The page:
When I sat down to think about what I would get for a first tattoo, I had a list of no-no’s and no-go’s. A list of places that I would never get covered, and styles that I would stay away from. This list included, but was not limited to:
- Nothing on my face, skull, neck, hands.
- No quotes of any kind.
- No small tattoos. Go big or go home.
If you have tattoos, or are considering getting any, you might have a similar list. But some of the restrictions we put on our ink and on others are a bit ridiculous. As tattoos become more and more mainstream, I’ve started to wonder if the ethics of style and placement have wiggle-room.
The obvious reasons against visible or controversial tattoos are issues with job employment, future relationship prospects, and faster aging. This thing is going to be on you for life, and it’s going to look different in ten, twenty years. But is there a way to get a tattoo on your face and still be employable? Still relationship-worthy?
Technically, a face tattoo doesn’t have to be loud and proud. All tattoos fade over time, and some areas fade faster than others, but if you don’t mind that, you can get a semicolon behind your ear and cover it with hair. You can get a small bit of ink on the inside of one of your fingers if it means a lot to you.
Or, if you already have long-term employment in an industry that doesn’t care about body modification, go wild. Have fun with it. It’s hard for me to judge someone getting a giant bat tattooed on the side of their head if they’re living a stable lifestyle and they understand the implications involved.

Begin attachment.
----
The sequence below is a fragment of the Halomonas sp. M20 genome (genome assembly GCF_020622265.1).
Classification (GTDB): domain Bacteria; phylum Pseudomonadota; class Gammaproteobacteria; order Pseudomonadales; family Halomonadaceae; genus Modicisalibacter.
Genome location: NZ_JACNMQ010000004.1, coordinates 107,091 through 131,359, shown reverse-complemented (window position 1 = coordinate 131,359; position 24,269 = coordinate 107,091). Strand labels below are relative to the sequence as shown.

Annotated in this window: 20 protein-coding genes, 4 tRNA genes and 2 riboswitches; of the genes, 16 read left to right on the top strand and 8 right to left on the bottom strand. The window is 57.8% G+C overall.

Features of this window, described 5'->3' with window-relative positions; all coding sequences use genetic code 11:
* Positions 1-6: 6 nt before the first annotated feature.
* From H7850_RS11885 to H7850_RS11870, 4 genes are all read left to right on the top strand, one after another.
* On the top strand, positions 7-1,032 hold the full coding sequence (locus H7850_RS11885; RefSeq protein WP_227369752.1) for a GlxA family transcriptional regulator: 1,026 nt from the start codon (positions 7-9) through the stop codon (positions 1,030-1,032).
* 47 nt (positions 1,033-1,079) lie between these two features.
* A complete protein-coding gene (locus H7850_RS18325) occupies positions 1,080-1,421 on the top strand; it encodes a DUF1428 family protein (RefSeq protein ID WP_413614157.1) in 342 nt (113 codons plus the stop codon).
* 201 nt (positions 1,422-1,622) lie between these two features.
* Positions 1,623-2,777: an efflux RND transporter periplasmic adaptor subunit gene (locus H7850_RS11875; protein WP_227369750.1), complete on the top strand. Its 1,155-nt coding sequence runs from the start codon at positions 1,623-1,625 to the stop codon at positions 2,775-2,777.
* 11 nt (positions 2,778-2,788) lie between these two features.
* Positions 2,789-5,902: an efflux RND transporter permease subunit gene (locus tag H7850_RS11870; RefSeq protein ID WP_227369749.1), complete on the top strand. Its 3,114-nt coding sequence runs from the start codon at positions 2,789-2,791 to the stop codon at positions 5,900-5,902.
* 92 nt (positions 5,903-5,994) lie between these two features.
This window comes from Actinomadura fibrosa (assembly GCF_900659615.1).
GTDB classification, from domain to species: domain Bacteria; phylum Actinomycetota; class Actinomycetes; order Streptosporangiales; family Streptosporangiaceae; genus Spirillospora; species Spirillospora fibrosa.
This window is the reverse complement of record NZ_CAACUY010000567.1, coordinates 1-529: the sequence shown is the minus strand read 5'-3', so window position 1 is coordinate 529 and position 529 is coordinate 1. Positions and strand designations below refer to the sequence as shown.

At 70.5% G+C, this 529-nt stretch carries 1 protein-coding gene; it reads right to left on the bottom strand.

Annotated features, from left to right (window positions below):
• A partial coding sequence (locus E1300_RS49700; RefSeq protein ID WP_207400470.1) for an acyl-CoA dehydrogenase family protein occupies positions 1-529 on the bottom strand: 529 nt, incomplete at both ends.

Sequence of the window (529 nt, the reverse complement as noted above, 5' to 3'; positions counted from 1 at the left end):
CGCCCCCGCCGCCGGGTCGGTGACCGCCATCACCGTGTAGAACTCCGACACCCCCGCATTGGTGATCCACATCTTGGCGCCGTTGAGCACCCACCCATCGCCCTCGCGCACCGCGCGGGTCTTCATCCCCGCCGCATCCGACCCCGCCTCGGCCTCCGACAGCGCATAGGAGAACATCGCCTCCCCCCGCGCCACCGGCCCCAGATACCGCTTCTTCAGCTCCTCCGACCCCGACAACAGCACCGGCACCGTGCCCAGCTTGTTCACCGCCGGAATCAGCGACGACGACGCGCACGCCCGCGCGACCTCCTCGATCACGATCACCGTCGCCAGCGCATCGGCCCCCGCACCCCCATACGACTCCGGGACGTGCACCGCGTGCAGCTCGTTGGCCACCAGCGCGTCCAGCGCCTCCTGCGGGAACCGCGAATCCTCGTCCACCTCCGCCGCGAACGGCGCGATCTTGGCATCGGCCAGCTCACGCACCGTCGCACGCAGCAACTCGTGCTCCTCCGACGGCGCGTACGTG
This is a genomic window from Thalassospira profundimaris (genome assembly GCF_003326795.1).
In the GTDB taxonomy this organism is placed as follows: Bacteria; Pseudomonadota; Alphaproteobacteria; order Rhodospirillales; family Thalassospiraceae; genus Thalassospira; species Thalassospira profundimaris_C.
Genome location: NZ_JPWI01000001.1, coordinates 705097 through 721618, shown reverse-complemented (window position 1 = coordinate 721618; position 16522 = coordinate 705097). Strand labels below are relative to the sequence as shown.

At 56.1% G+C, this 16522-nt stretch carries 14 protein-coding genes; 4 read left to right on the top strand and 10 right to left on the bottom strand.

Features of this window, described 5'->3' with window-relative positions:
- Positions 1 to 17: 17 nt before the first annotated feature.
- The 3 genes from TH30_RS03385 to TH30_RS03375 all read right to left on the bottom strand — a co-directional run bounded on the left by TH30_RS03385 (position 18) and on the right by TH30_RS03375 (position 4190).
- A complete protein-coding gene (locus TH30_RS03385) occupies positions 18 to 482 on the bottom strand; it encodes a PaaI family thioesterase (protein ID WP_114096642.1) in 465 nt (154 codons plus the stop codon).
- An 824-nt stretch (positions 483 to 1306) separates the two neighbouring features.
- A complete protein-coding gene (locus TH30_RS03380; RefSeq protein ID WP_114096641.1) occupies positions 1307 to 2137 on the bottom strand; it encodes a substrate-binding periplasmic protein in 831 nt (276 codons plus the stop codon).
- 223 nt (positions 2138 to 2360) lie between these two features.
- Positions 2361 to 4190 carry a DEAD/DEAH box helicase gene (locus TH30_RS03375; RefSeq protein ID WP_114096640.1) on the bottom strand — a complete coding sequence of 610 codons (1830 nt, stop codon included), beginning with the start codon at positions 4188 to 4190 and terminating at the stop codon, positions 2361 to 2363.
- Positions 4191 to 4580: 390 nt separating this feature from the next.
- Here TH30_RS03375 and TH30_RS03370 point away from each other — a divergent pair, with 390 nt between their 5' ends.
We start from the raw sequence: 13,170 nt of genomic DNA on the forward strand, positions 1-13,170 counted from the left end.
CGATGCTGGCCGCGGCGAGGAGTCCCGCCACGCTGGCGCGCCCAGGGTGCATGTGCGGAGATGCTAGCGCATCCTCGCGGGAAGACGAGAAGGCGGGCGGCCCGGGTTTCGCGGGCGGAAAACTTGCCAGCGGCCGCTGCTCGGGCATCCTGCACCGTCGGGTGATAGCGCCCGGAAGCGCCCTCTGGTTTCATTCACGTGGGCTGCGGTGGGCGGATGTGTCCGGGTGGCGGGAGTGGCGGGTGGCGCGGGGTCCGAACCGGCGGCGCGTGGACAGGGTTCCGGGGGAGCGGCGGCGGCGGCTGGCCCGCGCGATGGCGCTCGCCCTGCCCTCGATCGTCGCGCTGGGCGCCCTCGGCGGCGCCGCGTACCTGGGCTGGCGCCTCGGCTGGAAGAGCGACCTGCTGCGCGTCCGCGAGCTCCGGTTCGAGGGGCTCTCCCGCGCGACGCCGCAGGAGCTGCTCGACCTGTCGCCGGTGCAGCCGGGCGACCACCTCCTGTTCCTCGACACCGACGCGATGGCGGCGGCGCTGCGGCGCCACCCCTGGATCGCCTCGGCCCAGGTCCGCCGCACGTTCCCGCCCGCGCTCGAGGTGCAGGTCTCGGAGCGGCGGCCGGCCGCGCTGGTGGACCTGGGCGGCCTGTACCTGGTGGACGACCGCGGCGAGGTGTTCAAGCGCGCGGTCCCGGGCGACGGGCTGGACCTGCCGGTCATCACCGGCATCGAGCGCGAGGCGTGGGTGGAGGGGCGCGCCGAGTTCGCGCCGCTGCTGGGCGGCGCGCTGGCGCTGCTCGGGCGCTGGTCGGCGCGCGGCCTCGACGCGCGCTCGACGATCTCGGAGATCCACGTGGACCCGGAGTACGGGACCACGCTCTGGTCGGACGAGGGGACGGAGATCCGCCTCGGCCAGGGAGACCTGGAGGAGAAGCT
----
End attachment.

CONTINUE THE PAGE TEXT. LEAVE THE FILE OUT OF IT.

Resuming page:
And then there are styles like blackwork.
I’m not sure how many people would stand with me, but I’ve considered getting both of my legs covered in solid black later in life with designs on top and bottom. Maybe that hurts my chances of finding a partner in the future, but I’m sure I’ll be okay. In terms of employment, leg tattoos can be covered completely in three or four seasons depending on where you live.
The problem? Well, for me, there isn’t any.
This stuff is going to change from person to person. You may be looking at some adventurous ink that I wouldn’t personally consider, but if it works for you and your body, and your lifestyle, more power to you.
Colin Baines is a sloth masquerading as a human being in Algonquin College's two-year professional writing program. He eats a lot of vegetables, tries not to swear during class, doesn't own a phone and will often write articles loosely based on minimalism, nature, fitness, film, art, music, etc.